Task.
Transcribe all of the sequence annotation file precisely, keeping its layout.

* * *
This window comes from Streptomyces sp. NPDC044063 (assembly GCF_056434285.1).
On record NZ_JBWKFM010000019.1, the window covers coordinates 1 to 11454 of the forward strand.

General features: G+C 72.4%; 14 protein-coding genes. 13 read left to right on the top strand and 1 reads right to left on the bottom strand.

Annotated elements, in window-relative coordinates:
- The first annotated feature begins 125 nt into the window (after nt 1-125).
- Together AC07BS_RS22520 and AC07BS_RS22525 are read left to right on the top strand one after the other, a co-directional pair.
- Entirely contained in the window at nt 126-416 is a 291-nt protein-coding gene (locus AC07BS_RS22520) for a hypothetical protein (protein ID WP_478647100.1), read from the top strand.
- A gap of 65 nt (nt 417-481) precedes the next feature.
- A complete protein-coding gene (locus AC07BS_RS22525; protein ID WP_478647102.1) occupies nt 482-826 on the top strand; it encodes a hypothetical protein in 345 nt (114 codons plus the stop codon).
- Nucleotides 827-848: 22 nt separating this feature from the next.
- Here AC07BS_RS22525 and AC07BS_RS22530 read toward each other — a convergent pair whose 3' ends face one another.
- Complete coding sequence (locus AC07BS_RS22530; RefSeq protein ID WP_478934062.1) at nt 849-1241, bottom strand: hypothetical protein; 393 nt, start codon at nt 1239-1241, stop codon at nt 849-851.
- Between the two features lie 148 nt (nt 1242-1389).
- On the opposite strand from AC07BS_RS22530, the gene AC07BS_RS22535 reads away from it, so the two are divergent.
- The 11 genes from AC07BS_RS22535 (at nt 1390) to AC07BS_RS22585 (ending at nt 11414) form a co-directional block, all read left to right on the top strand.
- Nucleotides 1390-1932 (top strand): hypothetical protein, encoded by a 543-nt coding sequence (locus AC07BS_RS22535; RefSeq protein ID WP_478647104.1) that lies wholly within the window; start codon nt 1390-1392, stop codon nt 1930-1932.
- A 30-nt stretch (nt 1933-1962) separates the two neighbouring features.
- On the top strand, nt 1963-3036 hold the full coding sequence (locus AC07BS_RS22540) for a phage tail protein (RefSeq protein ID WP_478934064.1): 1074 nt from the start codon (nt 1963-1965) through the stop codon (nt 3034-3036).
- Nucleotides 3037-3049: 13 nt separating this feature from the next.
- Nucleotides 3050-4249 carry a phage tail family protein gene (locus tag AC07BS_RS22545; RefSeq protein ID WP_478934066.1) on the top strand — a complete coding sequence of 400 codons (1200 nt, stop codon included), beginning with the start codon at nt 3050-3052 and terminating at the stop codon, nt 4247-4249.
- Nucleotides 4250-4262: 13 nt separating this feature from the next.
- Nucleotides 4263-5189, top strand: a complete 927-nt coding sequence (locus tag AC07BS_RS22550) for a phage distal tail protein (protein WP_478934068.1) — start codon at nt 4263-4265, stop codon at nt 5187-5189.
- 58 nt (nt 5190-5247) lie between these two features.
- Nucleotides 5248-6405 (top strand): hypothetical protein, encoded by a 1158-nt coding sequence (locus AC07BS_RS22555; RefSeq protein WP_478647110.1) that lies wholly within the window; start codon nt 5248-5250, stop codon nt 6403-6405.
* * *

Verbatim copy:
This window comes from Streptomyces sp. NPDC044063 (assembly GCF_056434285.1).
On record NZ_JBWKFM010000019.1, the window covers coordinates 1 to 11454 of the forward strand.

General features: G+C 72.4%; 14 protein-coding genes. 13 read left to right on the top strand and 1 reads right to left on the bottom strand.

Annotated elements, in window-relative coordinates:
- The first annotated feature begins 125 nt into the window (after nt 1-125).
- Together AC07BS_RS22520 and AC07BS_RS22525 are read left to right on the top strand one after the other, a co-directional pair.
- Entirely contained in the window at nt 126-416 is a 291-nt protein-coding gene (locus AC07BS_RS22520) for a hypothetical protein (protein ID WP_478647100.1), read from the top strand.
- A gap of 65 nt (nt 417-481) precedes the next feature.
- A complete protein-coding gene (locus AC07BS_RS22525; protein ID WP_478647102.1) occupies nt 482-826 on the top strand; it encodes a hypothetical protein in 345 nt (114 codons plus the stop codon).
- Nucleotides 827-848: 22 nt separating this feature from the next.
- Here AC07BS_RS22525 and AC07BS_RS22530 read toward each other — a convergent pair whose 3' ends face one another.
- Complete coding sequence (locus AC07BS_RS22530; RefSeq protein ID WP_478934062.1) at nt 849-1241, bottom strand: hypothetical protein; 393 nt, start codon at nt 1239-1241, stop codon at nt 849-851.
- Between the two features lie 148 nt (nt 1242-1389).
- On the opposite strand from AC07BS_RS22530, the gene AC07BS_RS22535 reads away from it, so the two are divergent.
- The 11 genes from AC07BS_RS22535 (at nt 1390) to AC07BS_RS22585 (ending at nt 11414) form a co-directional block, all read left to right on the top strand.
- Nucleotides 1390-1932 (top strand): hypothetical protein, encoded by a 543-nt coding sequence (locus AC07BS_RS22535; RefSeq protein ID WP_478647104.1) that lies wholly within the window; start codon nt 1390-1392, stop codon nt 1930-1932.
- A 30-nt stretch (nt 1933-1962) separates the two neighbouring features.
- On the top strand, nt 1963-3036 hold the full coding sequence (locus AC07BS_RS22540) for a phage tail protein (RefSeq protein ID WP_478934064.1): 1074 nt from the start codon (nt 1963-1965) through the stop codon (nt 3034-3036).
- Nucleotides 3037-3049: 13 nt separating this feature from the next.
- Nucleotides 3050-4249 carry a phage tail family protein gene (locus tag AC07BS_RS22545; RefSeq protein ID WP_478934066.1) on the top strand — a complete coding sequence of 400 codons (1200 nt, stop codon included), beginning with the start codon at nt 3050-3052 and terminating at the stop codon, nt 4247-4249.
- Nucleotides 4250-4262: 13 nt separating this feature from the next.
- Nucleotides 4263-5189, top strand: a complete 927-nt coding sequence (locus tag AC07BS_RS22550) for a phage distal tail protein (protein WP_478934068.1) — start codon at nt 4263-4265, stop codon at nt 5187-5189.
- 58 nt (nt 5190-5247) lie between these two features.
- Nucleotides 5248-6405 (top strand): hypothetical protein, encoded by a 1158-nt coding sequence (locus AC07BS_RS22555; RefSeq protein WP_478647110.1) that lies wholly within the window; start codon nt 5248-5250, stop codon nt 6403-6405.